In today’s day in age, it’s virtually impossible to not compare yourself to others. Most of us are connected on some form of social media, which gives us a glimpse into the lives of others that we’d otherwise not see – the friend of a friend you met at a party six years ago just got promoted and it’s now at the top of your feed. Suddenly you find yourself wondering, “When was last time I got promoted?” Sound familiar?
This heightened connection can spur comparison, sometimes for the good and sometimes for the bad. Understanding the difference between healthy comparison and unhealthy comparison can be the difference between sparking inspiration or fueling self-destructive tendencies.
Can Comparing Yourself to Others be Good?
There is definitely such a thing as healthy comparison. If you’ve ever been around someone who you wanted to be more like, and you left the interaction feeling inspired to make positive changes in your life – that’s a healthy comparison.
An inevitable part of comparing yourself to others is recognizing areas in your life you’d like to improve. Being able to recognize what you’d like to change, why you’d like to change, and be inspired to start making those changes is a very healthy element of self-growth.
Can Comparing Yourself to Others Be Harmful?
Comparing yourself to other people isn’t always constructive, though. Many people can develop obsessive tendencies when it comes to comparisons. It can become all too easy to hop onto Instagram, see a photo of someone who seems to have it all and leave feeling inadequate.
How to Stop Negatively Comparing Yourself to Others
If you feel like comparing yourself may be becoming unhealthy, here are a few tips to try:
Awareness Just like any habit, this may be a difficult behavior to change. The first place to start is recognizing when you’ve compared yourself to someone in an unhealthy way. Ask yourself how your train of thought made you feel. Did you see someone you admire and have self-destructive thoughts? Did you end up feeling less-than or inadequate? Recognizing this is the first step in stopping the behavior.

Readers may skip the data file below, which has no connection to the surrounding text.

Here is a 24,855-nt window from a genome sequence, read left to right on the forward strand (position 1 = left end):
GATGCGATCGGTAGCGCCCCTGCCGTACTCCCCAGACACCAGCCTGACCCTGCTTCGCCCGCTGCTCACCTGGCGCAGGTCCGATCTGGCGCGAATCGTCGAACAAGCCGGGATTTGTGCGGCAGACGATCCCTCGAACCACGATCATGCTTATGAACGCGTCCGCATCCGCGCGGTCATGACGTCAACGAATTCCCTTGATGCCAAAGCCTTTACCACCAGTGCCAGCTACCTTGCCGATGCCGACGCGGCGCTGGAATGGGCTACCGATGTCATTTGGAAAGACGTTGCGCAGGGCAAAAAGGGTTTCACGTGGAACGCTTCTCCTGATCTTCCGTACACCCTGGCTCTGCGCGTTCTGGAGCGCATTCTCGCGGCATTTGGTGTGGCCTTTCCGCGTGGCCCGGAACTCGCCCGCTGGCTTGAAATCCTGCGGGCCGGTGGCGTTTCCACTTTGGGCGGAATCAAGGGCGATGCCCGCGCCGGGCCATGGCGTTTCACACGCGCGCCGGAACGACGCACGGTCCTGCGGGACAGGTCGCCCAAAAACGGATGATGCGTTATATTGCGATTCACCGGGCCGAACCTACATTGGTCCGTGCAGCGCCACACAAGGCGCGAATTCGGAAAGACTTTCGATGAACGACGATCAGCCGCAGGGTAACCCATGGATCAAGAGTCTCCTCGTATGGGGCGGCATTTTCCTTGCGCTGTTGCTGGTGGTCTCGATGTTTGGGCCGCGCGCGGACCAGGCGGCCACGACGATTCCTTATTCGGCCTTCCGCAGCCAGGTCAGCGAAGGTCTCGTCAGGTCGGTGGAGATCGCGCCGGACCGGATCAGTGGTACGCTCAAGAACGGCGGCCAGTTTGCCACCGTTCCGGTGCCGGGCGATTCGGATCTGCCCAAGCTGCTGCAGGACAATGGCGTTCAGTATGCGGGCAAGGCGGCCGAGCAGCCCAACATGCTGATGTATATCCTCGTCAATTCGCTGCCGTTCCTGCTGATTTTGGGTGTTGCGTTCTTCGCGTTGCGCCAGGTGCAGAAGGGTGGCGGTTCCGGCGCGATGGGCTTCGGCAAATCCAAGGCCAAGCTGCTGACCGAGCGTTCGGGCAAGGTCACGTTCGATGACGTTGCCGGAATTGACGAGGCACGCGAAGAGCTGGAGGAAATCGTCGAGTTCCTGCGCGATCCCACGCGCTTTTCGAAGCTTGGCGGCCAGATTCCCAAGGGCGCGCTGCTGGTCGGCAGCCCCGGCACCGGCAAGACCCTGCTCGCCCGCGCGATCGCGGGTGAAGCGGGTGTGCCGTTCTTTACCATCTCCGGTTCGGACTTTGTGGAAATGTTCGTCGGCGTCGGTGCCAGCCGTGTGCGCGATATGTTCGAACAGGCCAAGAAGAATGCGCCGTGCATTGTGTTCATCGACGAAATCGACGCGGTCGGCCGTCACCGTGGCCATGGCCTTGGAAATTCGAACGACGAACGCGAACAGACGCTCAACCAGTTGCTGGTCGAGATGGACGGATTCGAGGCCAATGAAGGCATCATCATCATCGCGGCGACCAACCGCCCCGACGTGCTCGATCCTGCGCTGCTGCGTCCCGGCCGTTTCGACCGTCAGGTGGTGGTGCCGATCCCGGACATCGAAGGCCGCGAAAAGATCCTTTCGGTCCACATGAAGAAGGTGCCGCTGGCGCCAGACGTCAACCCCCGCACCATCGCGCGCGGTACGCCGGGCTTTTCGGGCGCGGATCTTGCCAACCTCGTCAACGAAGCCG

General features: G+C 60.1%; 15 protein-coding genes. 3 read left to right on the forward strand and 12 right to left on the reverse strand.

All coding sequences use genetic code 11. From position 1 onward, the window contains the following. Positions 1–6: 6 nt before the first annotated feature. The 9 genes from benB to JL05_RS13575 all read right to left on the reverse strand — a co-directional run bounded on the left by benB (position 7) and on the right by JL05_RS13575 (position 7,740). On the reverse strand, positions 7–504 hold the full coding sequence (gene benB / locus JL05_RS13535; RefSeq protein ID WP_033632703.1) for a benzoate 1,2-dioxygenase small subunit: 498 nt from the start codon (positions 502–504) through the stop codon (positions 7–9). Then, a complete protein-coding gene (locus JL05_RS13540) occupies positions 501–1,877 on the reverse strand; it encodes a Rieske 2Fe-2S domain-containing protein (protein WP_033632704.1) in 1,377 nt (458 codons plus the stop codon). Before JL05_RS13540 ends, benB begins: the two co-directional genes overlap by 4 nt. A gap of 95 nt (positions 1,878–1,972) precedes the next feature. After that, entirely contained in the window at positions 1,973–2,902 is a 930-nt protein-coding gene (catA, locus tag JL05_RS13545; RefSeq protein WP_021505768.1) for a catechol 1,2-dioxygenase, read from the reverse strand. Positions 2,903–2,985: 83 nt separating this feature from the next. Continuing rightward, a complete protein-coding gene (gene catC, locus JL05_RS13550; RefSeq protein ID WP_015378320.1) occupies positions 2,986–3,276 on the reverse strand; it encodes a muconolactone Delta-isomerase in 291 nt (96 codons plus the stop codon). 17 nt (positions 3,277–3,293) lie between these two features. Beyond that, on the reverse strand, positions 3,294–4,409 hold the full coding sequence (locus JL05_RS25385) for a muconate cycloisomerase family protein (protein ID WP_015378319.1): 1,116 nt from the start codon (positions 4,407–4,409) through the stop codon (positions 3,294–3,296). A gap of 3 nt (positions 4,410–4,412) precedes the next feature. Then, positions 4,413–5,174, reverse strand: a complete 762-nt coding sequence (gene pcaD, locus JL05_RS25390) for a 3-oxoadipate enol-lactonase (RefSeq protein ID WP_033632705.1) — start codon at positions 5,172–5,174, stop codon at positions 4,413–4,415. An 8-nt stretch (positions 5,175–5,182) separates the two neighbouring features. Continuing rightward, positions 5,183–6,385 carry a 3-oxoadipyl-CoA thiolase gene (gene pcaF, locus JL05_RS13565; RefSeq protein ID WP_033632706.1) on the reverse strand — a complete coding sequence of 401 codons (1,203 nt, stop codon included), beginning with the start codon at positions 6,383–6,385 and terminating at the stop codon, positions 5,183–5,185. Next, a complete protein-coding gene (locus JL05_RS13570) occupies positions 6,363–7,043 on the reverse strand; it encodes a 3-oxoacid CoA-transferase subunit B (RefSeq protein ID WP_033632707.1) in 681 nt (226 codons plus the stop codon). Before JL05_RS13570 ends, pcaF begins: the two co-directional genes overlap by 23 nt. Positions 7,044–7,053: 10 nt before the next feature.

Reframe It’s common to take a snapshot of someone’s life and place all sorts of assumptions onto it. If someone posts a perfect Pinterest photo, it’s easy to assume that this one image is how this person lives 24/7. In reality, that photo likely took many, many attempts, the final product was heavily edited, and it was staged to look “just right.” Remember that people often share the best possible versions of themselves, rather than the messy house, sweatpants, everyday version of themselves. It doesn’t mean that we don’t all have that imperfect side, though.
Evaluate Your Social Circle The people we surround ourselves with can oftentimes impact our mental state more than we realize. Try to pay attention to how you feel when you’re spending time with your social circle, and how you feel when you leave it. Are you recharged afterward or drained? Ask yourself if these people are encouraging and supportive of your goals, or are they pessimistic and only highlight the negative? When you have a strong support system, you might notice yourself having more of those healthy, inspiring comparisons.
Practice Gratitude Getting caught up in envying others can make it easy to minimize all the positive things in your own life. Try making a conscious effort to practice gratitude to help keep all the good things in your life at the forefront of your thoughts. Plus, studies show that practicing gratitude can reduce depression and anxiety. It can also increase overall happiness, improve self-esteem, and contribute to better sleep. Try starting a gratitude journal and everyday list three things you’re thankful for.
It can also be helpful to explore the underlying reasons why you’re feeling the need to compare in the first place. Counseling with a trained professional can help work with you through the reasons behind this tendency and find healthy solutions for changing this pattern.
Neurocore makes no claims that it can cure any conditions, including any conditions referenced on its website or in print materials, including ADHD, anxiety, autism, depression, traumatic brain injury, post-traumatic stress disorder, migraines, headaches, stress, sleep disorders, Alzheimer’s and dementia. If you take prescription medications for any of these conditions, you should consult with your doctor before discontinuing use of such medications.